It is obvious how you use a bicycle pump or a radio with a dial to click through the channels. But the workings of digital devices are hidden and must be made clear through the design of perceptual clues – visual, physical, sonic— that may be very different from how the system actually works. The form of a digital/physical artifact must resolve all the constraints—it must work well, be manufacturable, communicate what it is and how to use it, and be beautiful and significant. That’s the craft of the artist-designer.
We need to think about the effect of digital technology, and the way it is being designed, on society. To take the parallel of architecture again, experience has shown us that there are forms of housing that encourage socializing between neighbours and others that discourage it, forms that allow criminality to flourish, others that make it difficult. What is it, for instance, that encourages people to be much more aggressive on social media than in real life? What is the implication of Alexa having a woman’s voice, rather than a man’s?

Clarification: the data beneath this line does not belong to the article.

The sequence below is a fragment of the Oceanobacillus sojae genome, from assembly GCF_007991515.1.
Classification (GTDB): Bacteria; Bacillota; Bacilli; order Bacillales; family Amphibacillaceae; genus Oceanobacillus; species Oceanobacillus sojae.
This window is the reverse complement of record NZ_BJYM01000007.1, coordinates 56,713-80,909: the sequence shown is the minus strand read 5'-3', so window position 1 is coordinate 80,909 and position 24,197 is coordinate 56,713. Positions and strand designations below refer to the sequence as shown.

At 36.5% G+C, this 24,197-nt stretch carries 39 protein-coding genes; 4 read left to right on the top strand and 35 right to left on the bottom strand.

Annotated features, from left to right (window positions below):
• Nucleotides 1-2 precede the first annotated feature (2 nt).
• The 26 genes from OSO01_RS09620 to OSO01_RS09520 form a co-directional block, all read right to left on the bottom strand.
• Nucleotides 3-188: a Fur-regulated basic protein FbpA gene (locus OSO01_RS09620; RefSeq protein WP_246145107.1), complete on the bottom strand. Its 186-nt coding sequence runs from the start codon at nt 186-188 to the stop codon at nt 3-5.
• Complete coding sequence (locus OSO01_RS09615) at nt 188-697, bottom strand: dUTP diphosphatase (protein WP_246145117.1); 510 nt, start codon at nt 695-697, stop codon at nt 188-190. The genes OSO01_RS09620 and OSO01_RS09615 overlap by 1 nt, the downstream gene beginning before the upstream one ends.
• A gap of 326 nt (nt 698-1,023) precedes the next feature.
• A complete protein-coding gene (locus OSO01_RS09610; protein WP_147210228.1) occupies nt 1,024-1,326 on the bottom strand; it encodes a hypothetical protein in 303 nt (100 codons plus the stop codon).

I find your architectural parallel fascinating because digital is coming into our homes and workplaces right now without much thought of what this might mean. We’re at the convergence of the virtual and the physical world, What are your thoughts on crafting the next wave of the internet, the internet of things?
We’ve been lucky that for over thirty years we have had just one dominant metaphor for managing stuff on our computer — the desktop — and that Xerox was prepared to put together a team of such talented people and give them the space and time to work out how to design it well. The desktop is like driving.If you learn how to drive one car you can be pretty sure you could get into another and drive it away without too much thought. Most people, similarly, once they get the hang of the desktop metaphor, can “drive” a computer. Now people are designing all kinds of new things with digital technology that haven’t been seen before, such conventions don’t exist, or only partially. Bill Buxton predicted that the whole tech market will crash because the number of different digital systems people are expected to use is leading to a level of complexity too great to handle. There are thousands of applications, with different ways of interacting with them that people must learn and remember.